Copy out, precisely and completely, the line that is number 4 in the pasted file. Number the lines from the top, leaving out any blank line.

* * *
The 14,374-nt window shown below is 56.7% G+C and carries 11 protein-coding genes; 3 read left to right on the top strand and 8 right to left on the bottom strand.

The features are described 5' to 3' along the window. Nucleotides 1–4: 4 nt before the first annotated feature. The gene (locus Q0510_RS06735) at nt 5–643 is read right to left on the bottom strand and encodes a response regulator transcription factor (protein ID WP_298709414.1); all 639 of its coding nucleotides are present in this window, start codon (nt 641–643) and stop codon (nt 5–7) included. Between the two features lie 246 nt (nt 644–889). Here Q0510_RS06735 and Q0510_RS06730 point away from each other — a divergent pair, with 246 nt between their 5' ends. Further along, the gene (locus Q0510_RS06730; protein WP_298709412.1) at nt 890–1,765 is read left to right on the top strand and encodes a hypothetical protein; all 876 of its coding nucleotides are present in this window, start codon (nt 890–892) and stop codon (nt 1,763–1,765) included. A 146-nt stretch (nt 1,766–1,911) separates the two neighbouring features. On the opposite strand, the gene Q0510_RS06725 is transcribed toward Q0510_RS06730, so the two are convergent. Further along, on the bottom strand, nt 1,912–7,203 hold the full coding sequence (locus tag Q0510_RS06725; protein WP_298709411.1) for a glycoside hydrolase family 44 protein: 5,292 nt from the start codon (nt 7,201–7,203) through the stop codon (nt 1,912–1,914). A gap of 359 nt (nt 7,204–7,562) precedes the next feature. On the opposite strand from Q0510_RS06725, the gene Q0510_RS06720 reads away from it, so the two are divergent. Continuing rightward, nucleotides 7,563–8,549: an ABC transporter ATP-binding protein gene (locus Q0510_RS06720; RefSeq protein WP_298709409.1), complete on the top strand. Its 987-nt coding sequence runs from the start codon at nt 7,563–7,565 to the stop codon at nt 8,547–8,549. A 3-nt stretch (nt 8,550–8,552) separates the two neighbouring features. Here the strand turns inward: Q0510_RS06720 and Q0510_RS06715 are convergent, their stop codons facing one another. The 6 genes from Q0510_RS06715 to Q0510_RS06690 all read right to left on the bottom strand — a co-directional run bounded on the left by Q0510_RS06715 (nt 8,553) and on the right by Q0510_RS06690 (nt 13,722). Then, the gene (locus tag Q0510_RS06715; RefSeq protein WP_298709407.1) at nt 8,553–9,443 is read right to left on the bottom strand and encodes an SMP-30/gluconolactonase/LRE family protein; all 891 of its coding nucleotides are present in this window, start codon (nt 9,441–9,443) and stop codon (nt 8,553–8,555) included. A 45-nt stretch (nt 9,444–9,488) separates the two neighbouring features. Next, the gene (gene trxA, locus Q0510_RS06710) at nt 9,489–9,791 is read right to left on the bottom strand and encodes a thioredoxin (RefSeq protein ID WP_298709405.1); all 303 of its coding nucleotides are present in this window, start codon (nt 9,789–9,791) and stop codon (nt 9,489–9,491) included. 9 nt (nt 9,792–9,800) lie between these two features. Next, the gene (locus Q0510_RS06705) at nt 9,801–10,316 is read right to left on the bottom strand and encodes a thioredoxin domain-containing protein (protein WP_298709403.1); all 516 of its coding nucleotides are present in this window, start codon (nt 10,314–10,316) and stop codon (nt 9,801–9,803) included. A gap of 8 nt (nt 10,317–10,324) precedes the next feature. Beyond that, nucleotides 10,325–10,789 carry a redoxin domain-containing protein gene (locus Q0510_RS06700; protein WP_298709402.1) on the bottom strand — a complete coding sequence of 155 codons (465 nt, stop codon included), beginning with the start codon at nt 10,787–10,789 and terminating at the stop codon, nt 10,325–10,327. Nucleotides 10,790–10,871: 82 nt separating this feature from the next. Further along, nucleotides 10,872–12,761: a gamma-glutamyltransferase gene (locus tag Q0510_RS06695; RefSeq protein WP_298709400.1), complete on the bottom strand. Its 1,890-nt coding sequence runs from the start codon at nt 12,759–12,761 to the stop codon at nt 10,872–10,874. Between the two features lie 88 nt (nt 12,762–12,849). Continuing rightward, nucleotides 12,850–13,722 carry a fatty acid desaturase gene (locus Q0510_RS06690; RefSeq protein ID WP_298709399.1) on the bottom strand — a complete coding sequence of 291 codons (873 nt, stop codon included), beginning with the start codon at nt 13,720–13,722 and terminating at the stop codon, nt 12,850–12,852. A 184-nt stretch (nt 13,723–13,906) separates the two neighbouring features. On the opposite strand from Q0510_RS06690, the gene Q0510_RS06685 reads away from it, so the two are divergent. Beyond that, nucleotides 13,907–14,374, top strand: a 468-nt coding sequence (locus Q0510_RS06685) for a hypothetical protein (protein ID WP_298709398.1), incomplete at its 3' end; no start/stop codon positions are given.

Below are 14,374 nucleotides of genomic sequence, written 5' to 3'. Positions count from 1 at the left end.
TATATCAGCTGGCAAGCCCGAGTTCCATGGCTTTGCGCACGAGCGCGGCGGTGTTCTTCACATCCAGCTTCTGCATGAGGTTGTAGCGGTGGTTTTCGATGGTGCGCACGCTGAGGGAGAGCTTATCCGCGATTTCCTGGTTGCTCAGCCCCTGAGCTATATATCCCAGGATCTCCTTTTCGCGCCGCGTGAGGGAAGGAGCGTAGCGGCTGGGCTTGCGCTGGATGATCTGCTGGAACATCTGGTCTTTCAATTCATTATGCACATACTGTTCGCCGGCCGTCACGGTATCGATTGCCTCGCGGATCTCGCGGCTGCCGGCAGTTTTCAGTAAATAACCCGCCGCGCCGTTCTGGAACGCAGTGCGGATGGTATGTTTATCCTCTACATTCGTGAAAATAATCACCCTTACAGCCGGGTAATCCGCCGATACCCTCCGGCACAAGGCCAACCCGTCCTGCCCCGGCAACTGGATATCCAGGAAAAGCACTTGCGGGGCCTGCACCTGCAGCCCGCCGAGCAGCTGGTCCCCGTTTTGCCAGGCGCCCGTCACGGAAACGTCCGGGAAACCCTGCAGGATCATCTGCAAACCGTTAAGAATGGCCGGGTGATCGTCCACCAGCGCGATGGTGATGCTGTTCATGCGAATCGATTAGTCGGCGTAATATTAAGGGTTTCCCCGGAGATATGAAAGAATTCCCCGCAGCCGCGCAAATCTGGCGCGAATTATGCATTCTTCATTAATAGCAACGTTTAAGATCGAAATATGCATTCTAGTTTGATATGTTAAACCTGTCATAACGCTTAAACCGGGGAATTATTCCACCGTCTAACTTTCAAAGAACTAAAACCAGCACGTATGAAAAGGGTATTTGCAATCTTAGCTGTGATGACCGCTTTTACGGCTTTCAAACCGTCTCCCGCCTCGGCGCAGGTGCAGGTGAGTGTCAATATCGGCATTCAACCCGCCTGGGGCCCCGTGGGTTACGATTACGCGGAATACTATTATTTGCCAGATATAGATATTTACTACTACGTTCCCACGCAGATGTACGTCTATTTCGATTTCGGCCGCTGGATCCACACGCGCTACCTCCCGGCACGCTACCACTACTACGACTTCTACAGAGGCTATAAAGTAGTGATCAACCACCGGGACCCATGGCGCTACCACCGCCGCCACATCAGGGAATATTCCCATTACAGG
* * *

TATATCAGCTGGCAAGCCCGAGTTCCATGGCTTTGCGCACGAGCGCGGCGGTGTTCTTCACATCCAGCTTCTGCATGAGGTTGTAGCGGTGGTTTTCGATGGTGCGCACGCTGAGGGAGAGCTTATCCGCGATTTCCTGGTTGCTCAGCCCCTGAGCTATATATCCCAGGATCTCCTTTTCGCGCCGCGTGAGGGAAGGAGCGTAGCGGCTGGGCTTGCGCTGGATGATCTGCTGGAACATCTGGTCTTTCAATTCATTATGCACATACTGTTCGCCGGCCGTCACGGTATCGATTGCCTCGCGGATCTCGCGGCTGCCGGCAGTTTTCAGTAAATAACCCGCCGCGCCGTTCTGGAACGCAGTGCGGATGGTATGTTTATCCTCTACATTCGTGAAAATAATCACCCTTACAGCCGGGTAATCCGCCGATACCCTCCGGCACAAGGCCAACCCGTCCTGCCCCGGCAACTGGATATCCAGGAAAAGCACTTGCGGGGCCTGCACCTGCAGCCCGCCGAGCAGCTGGTCCCCGTTTTGCCAGGCGCCCGTCACGGAAACGTCCGGGAAACCCTGCAGGATCATCTGCAAACCGTTAAGAATGGCCGGGTGATCGTCCACCAGCGCGATGGTGATGCTGTTCATGCGAATCGATTAGTCGGCGTAATATTAAGGGTTTCCCCGGAGATATGAAAGAATTCCCCGCAGCCGCGCAAATCTGGCGCGAATTATGCATTCTTCATTAATAGCAACGTTTAAGATCGAAATATGCATTCTAGTTTGATATGTTAAACCTGTCATAACGCTTAAACCGGGGAATTATTCCACCGTCTAACTTTCAAAGAACTAAAACCAGCACGTATGAAAAGGGTATTTGCAATCTTAGCTGTGATGACCGCTTTTACGGCTTTCAAACCGTCTCCCGCCTCGGCGCAGGTGCAGGTGAGTGTCAATATCGGCATTCAACCCGCCTGGGGCCCCGTGGGTTACGATTACGCGGAATACTATTATTTGCCAGATATAGATATTTACTACTACGTTCCCACGCAGATGTACGTCTATTTCGATTTCGGCCGCTGGATCCACACGCGCTACCTCCCGGCACGCTACCACTACTACGACTTCTACAGAGGCTATAAAGTAGTGATCAACCACCGGGACCCATGGCGCTACCACCGCCGCCACATCAGGGAATATTCCCATTACAGG